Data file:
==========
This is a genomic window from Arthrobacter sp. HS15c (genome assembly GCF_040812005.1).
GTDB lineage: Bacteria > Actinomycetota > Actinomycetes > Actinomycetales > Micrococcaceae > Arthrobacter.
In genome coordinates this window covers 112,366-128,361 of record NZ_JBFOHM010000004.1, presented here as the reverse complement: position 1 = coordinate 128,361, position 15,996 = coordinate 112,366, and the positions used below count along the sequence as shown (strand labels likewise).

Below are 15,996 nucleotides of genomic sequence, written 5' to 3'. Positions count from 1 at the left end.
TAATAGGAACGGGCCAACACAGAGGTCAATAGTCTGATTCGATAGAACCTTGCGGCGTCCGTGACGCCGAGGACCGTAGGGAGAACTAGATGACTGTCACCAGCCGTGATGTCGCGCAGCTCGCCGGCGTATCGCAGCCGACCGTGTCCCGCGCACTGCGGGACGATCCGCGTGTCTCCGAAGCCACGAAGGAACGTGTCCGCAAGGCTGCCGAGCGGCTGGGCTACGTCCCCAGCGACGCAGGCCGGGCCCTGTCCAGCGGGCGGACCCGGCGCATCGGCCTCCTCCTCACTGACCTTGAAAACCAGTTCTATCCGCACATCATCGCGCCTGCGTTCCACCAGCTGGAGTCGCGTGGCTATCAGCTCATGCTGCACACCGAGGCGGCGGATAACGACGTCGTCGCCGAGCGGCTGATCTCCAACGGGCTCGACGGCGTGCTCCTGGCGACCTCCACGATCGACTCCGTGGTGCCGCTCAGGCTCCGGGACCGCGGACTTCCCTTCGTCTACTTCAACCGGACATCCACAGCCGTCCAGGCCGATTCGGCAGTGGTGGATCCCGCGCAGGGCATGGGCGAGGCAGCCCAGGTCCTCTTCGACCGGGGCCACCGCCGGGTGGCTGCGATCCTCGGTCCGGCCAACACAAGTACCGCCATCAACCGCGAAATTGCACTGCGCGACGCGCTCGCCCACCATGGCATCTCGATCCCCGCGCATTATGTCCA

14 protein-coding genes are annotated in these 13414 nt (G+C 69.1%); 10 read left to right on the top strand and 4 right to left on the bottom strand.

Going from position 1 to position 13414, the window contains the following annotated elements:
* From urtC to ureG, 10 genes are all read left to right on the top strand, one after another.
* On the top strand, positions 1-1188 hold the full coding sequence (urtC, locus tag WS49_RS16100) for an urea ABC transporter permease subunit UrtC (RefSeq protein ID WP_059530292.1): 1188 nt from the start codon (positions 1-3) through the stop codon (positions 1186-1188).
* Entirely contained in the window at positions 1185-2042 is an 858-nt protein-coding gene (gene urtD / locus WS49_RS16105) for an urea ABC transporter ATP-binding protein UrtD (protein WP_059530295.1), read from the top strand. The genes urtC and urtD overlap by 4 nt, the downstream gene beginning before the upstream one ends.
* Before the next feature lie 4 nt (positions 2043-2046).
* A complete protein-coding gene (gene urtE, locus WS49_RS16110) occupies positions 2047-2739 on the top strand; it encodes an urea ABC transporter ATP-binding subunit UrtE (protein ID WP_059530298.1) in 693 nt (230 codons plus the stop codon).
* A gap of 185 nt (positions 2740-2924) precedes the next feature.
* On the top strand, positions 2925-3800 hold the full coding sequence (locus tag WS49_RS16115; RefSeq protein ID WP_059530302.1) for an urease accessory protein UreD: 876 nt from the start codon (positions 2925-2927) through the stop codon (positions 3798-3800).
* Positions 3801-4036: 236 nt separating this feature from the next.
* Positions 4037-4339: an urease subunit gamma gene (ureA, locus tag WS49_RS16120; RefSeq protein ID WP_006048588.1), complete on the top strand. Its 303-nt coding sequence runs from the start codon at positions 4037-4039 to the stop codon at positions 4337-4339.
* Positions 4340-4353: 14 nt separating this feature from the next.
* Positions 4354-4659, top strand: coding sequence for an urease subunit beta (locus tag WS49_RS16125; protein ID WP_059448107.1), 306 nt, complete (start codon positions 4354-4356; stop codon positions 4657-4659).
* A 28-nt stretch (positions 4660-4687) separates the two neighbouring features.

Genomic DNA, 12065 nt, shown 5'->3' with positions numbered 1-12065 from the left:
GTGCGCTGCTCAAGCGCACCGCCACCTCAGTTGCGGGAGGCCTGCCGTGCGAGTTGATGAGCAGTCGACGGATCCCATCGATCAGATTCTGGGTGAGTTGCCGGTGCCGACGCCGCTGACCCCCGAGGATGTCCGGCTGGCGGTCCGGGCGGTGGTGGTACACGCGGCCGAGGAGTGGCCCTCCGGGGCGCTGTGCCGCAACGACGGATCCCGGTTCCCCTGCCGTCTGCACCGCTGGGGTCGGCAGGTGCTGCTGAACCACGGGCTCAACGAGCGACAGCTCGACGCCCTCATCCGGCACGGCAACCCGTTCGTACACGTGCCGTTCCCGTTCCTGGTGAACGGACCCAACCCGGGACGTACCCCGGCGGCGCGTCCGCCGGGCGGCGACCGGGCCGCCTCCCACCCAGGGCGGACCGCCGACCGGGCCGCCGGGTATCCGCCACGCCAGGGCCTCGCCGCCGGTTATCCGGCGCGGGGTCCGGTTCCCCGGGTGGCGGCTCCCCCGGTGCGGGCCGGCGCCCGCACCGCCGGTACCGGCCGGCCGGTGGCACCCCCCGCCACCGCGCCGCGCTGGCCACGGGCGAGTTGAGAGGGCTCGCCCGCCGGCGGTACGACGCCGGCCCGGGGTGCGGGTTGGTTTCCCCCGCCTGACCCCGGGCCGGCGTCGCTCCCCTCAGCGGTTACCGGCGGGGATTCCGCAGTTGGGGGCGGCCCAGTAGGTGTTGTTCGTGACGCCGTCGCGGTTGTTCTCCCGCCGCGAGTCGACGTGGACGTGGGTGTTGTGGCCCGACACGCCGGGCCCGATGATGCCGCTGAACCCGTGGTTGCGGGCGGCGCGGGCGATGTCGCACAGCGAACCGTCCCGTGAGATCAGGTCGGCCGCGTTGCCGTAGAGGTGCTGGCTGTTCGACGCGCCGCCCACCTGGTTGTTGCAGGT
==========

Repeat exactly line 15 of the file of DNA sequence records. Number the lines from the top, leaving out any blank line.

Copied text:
* Positions 3801-4036: 236 nt separating this feature from the next.